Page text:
By: James Swift
Senate Bill 86, authored by District 21 Sen. Brandon Beach, R-Alpharetta, will drastically overhaul how Georgia handles medical malpractice suits.
Not only will the Patient Compensation Act limit how much plaintiffs can be awarded, the legislation will take the lawsuits completely out of the hands of trial juries.
“I think if someone is injured, they should be compensated, but some of the judgments that have happened in the past have been a bit outrageous,” Beach said. “What this bill does is that it changes from a legal court to an administrative court, very similar to worker’s compensation.”
Under the proposal, the new system will be governed by an 11-person panel consisting of physicians, attorneys, accountants and patient advocates. The board will set maximum injury compensation rates and approve medical review panelists.
Complaints will be handled by independent panels, comprised of representatives from practices or specialty areas similar to the provider. If a claim is found to have merit, the plaintiff will receive a monetary award to be determined by a compensation committee.
The system will be the first of its kind in the nation. Beach said the act not only seeks tort reform, but looks to curb “unnecessary” patient testing.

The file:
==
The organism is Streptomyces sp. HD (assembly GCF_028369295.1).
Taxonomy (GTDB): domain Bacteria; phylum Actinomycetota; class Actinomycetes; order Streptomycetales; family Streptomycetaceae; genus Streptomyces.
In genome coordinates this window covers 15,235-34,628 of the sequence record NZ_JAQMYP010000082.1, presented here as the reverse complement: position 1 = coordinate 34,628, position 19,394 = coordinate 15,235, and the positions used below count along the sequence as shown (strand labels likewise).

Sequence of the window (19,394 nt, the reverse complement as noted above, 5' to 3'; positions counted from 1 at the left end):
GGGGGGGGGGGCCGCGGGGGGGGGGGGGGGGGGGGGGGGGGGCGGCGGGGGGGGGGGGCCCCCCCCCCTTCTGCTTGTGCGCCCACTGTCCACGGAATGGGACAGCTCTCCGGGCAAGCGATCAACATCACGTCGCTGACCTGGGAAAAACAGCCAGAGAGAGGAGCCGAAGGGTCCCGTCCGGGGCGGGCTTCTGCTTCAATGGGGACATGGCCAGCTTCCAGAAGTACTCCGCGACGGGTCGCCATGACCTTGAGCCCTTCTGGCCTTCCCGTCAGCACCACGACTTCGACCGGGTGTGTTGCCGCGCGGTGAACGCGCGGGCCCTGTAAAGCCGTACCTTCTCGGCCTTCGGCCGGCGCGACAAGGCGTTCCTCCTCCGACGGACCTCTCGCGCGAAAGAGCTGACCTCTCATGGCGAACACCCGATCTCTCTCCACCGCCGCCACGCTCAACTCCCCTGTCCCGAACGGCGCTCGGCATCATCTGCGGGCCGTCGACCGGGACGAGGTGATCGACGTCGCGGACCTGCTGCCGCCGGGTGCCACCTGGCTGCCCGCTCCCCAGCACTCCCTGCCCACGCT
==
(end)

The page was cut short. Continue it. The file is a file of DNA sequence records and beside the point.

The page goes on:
“The reason I am doing this is because we have a huge problem in the medical field of doctors practicing defensive medicine,” he said. “They are ordering tests they know they do not need to order, but they order them because they are afraid of litigation.”
To cover compensation costs, a provision of the act requires Georgia’s physicians to pay into an administrative fund.
Beach said many doctors and specialists he has met with support the proposal. The $19,500 annual fee for obtetrics and gynecology physicians, he said, is a marked decrease from their current malpractice insurance costs.
He said the act especially benefits those who experience minor medical injuries and cannot get a lawyer.
“There’s a certain sector out there that’s not getting any medical justice,” he said. “Here, everybody would have a right to file a complaint.”
A first reading of the legislation was held earlier this month.
Beach introduced a similar bill during the 2013-14 session. He said SB 86 had several changes, including the removal of contribution fees for hospitals.
District 56 Sen. John Albers, R-Roswell, cosponsored both bills.
“This is a great way to start a good conversation, and come up with a solution that will ultimately lower the cost of medicine,” he said.
Others, however, believe the bill is unconstitutional. Liz Coyle, executive director of the consumer advocacy group Georgia Watch, said the legislation denies patients their Seventh Amendment rights to jury trials.
“The victim of a lawnmower accident who loses a foot would have more rights than a patient who loses a whole leg due to a physician’s mistake,” she said. “This is simply not fair to Georgia’s health care consumers.”
She said she also has transparency concerns.
“Claims would not be reported to the National Practitioner Data Bank,” she said. “Information about doctors who cause medical injuries would be hidden from the public.”
Beach said he has received opinions from legal scholars throughout the country. He said none told him the proposal is unconstitutional.
“We have a health care crisis in this nation, and doing nothing is not an option,” he said. “We don’t need to wait for another state to pass something, we need to lead.”